For the first time in 'n' years of gardening in So. Calif coastal,
I am starting veg seed in those little degradable pots.
Have always planted straight in the ground, as we generally have mild
weather and can grow seasonal crops all year. But became curious
about the starter pot method, especially as the weather is not as
steady as before (YOU know why).
So, as an experiment, I decided to plant half of the [whatever] seeds
in commercial planting mix, and half in my own compost+ pearlite --
all in degradable pots. (I almost said "potties" because they're so
What are the ups & downs of transplanting vs. planting
right in the ground? Maybe someone has stats? Particularly
for this Mediterranean-ish climate?
Should have some sprouting results to report in a few weeks.
Yeah, I wondered about that! Seems quite an effort on the part of
the little plant.
Would that apply equally to the half that is in commercial planting
mix, as well as the half that is in my compost?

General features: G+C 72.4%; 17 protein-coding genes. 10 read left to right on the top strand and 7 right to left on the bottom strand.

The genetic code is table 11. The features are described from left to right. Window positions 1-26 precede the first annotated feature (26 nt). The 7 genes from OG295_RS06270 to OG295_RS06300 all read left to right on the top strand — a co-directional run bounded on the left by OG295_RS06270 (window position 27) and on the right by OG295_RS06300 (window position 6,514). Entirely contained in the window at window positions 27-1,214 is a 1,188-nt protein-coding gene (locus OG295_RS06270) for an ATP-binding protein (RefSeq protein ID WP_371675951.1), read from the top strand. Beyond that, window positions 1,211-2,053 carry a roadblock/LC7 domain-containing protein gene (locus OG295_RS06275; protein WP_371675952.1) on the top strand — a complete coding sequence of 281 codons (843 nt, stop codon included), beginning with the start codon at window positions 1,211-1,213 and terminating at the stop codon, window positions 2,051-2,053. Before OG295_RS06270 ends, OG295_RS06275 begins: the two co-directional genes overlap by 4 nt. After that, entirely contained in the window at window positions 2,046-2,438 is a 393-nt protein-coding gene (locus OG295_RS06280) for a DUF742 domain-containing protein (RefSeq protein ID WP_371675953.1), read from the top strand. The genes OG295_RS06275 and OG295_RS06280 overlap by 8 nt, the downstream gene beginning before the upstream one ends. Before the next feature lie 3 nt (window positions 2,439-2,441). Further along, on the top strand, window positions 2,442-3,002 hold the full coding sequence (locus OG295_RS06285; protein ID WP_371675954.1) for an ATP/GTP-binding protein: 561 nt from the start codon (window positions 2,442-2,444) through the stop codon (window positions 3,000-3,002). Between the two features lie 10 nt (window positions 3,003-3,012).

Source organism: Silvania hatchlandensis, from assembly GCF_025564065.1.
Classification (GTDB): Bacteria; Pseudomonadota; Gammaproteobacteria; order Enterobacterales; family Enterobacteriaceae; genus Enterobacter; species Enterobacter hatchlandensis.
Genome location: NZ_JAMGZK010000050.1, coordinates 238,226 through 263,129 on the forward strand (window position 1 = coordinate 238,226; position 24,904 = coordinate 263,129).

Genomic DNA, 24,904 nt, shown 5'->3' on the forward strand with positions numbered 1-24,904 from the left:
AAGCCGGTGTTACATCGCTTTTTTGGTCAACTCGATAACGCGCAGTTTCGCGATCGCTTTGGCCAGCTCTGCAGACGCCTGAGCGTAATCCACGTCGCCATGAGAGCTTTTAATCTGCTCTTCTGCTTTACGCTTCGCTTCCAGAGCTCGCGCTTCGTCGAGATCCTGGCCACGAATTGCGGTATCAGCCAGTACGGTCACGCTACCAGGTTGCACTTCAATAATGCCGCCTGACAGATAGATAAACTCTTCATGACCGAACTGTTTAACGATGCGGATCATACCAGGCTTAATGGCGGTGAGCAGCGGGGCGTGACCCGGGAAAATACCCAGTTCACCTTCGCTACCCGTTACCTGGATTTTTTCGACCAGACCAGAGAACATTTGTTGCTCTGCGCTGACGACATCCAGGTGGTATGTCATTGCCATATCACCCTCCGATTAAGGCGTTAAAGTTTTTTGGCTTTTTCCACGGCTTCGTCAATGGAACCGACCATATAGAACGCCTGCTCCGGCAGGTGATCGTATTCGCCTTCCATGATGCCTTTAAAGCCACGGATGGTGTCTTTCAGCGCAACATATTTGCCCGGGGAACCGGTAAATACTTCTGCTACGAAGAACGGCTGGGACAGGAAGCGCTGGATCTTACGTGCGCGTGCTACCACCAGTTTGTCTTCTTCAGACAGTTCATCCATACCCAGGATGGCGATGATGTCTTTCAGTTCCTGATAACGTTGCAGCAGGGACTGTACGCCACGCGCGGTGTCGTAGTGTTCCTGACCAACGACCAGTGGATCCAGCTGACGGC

I went online for liquid seaweed and found much as you outlined
re: transplanting. Tx for tip.
On Sun, 22 Feb 2009 19:25:57 -0800, snipped-for-privacy@NoSpam.com wrote:
Usually, better off planting straight into the ground--no transplant
shock, less damping off, larger fuller plant, more fruit. Some plants
transplant much better than others.
Last year I started some basil plants in 4" clay pots. They grew to
about 2 feet tall. The ones sowed directly in the garden grew 4 feet
tall and much larger, stronger, and more aromatic plants.
Experimentation is always a good idea. I often use coleus for
experiments because they grow so fast and react adversely to
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